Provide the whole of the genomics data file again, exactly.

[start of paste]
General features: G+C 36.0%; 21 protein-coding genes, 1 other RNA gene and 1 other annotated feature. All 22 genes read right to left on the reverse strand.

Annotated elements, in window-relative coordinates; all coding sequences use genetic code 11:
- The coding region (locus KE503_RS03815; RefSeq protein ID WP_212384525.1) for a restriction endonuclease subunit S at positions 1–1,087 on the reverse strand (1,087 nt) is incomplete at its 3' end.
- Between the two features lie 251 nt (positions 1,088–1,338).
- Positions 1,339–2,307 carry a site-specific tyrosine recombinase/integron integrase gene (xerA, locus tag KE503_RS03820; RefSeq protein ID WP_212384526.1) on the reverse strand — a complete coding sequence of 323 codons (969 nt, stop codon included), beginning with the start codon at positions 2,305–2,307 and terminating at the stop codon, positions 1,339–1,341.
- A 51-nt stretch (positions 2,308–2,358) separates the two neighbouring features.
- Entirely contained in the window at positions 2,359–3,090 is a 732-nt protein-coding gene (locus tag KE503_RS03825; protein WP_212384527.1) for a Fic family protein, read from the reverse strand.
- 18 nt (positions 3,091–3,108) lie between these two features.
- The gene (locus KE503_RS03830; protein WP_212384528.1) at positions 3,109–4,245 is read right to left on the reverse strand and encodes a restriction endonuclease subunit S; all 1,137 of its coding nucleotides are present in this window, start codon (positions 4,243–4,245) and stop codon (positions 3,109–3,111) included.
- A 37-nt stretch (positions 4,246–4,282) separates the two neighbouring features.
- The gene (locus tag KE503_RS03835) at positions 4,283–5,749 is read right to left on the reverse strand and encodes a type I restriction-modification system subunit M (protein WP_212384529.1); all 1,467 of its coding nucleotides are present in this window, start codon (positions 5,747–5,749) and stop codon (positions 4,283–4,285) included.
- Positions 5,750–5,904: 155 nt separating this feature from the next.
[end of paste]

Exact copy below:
General features: G+C 36.0%; 21 protein-coding genes, 1 other RNA gene and 1 other annotated feature. All 22 genes read right to left on the reverse strand.

Annotated elements, in window-relative coordinates; all coding sequences use genetic code 11:
- The coding region (locus KE503_RS03815; RefSeq protein ID WP_212384525.1) for a restriction endonuclease subunit S at positions 1–1,087 on the reverse strand (1,087 nt) is incomplete at its 3' end.
- Between the two features lie 251 nt (positions 1,088–1,338).
- Positions 1,339–2,307 carry a site-specific tyrosine recombinase/integron integrase gene (xerA, locus tag KE503_RS03820; RefSeq protein ID WP_212384526.1) on the reverse strand — a complete coding sequence of 323 codons (969 nt, stop codon included), beginning with the start codon at positions 2,305–2,307 and terminating at the stop codon, positions 1,339–1,341.
- A 51-nt stretch (positions 2,308–2,358) separates the two neighbouring features.
- Entirely contained in the window at positions 2,359–3,090 is a 732-nt protein-coding gene (locus tag KE503_RS03825; protein WP_212384527.1) for a Fic family protein, read from the reverse strand.
- 18 nt (positions 3,091–3,108) lie between these two features.
- The gene (locus KE503_RS03830; protein WP_212384528.1) at positions 3,109–4,245 is read right to left on the reverse strand and encodes a restriction endonuclease subunit S; all 1,137 of its coding nucleotides are present in this window, start codon (positions 4,243–4,245) and stop codon (positions 3,109–3,111) included.
- A 37-nt stretch (positions 4,246–4,282) separates the two neighbouring features.
- The gene (locus tag KE503_RS03835) at positions 4,283–5,749 is read right to left on the reverse strand and encodes a type I restriction-modification system subunit M (protein WP_212384529.1); all 1,467 of its coding nucleotides are present in this window, start codon (positions 5,747–5,749) and stop codon (positions 4,283–4,285) included.
- Positions 5,750–5,904: 155 nt separating this feature from the next.